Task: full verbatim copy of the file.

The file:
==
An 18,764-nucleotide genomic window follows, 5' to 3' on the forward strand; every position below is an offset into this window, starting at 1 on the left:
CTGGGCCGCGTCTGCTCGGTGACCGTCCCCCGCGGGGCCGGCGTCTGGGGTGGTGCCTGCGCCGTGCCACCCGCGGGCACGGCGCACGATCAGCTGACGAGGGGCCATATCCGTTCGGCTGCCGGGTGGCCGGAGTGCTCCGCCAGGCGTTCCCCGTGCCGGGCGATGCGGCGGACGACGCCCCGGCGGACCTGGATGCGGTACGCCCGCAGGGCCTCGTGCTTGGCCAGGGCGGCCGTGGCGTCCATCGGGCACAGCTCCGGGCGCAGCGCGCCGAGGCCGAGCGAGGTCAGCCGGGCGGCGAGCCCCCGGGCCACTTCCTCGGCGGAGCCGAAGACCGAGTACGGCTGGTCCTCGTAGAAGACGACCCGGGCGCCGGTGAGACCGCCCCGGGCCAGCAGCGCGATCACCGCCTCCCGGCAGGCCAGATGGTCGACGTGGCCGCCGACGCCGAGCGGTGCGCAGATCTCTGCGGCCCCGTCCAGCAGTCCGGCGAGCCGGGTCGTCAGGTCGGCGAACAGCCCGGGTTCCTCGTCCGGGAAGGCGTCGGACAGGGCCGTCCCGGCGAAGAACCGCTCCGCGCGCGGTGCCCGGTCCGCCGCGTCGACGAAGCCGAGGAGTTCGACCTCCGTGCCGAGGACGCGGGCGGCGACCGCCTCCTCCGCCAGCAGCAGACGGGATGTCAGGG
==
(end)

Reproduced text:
An 18,764-nucleotide genomic window follows, 5' to 3' on the forward strand; every position below is an offset into this window, starting at 1 on the left:
CTGGGCCGCGTCTGCTCGGTGACCGTCCCCCGCGGGGCCGGCGTCTGGGGTGGTGCCTGCGCCGTGCCACCCGCGGGCACGGCGCACGATCAGCTGACGAGGGGCCATATCCGTTCGGCTGCCGGGTGGCCGGAGTGCTCCGCCAGGCGTTCCCCGTGCCGGGCGATGCGGCGGACGACGCCCCGGCGGACCTGGATGCGGTACGCCCGCAGGGCCTCGTGCTTGGCCAGGGCGGCCGTGGCGTCCATCGGGCACAGCTCCGGGCGCAGCGCGCCGAGGCCGAGCGAGGTCAGCCGGGCGGCGAGCCCCCGGGCCACTTCCTCGGCGGAGCCGAAGACCGAGTACGGCTGGTCCTCGTAGAAGACGACCCGGGCGCCGGTGAGACCGCCCCGGGCCAGCAGCGCGATCACCGCCTCCCGGCAGGCCAGATGGTCGACGTGGCCGCCGACGCCGAGCGGTGCGCAGATCTCTGCGGCCCCGTCCAGCAGTCCGGCGAGCCGGGTCGTCAGGTCGGCGAACAGCCCGGGTTCCTCGTCCGGGAAGGCGTCGGACAGGGCCGTCCCGGCGAAGAACCGCTCCGCGCGCGGTGCCCGGTCCGCCGCGTCGACGAAGCCGAGGAGTTCGACCTCCGTGCCGAGGACGCGGGCGGCGACCGCCTCCTCCGCCAGCAGCAGACGGGATGTCAGGG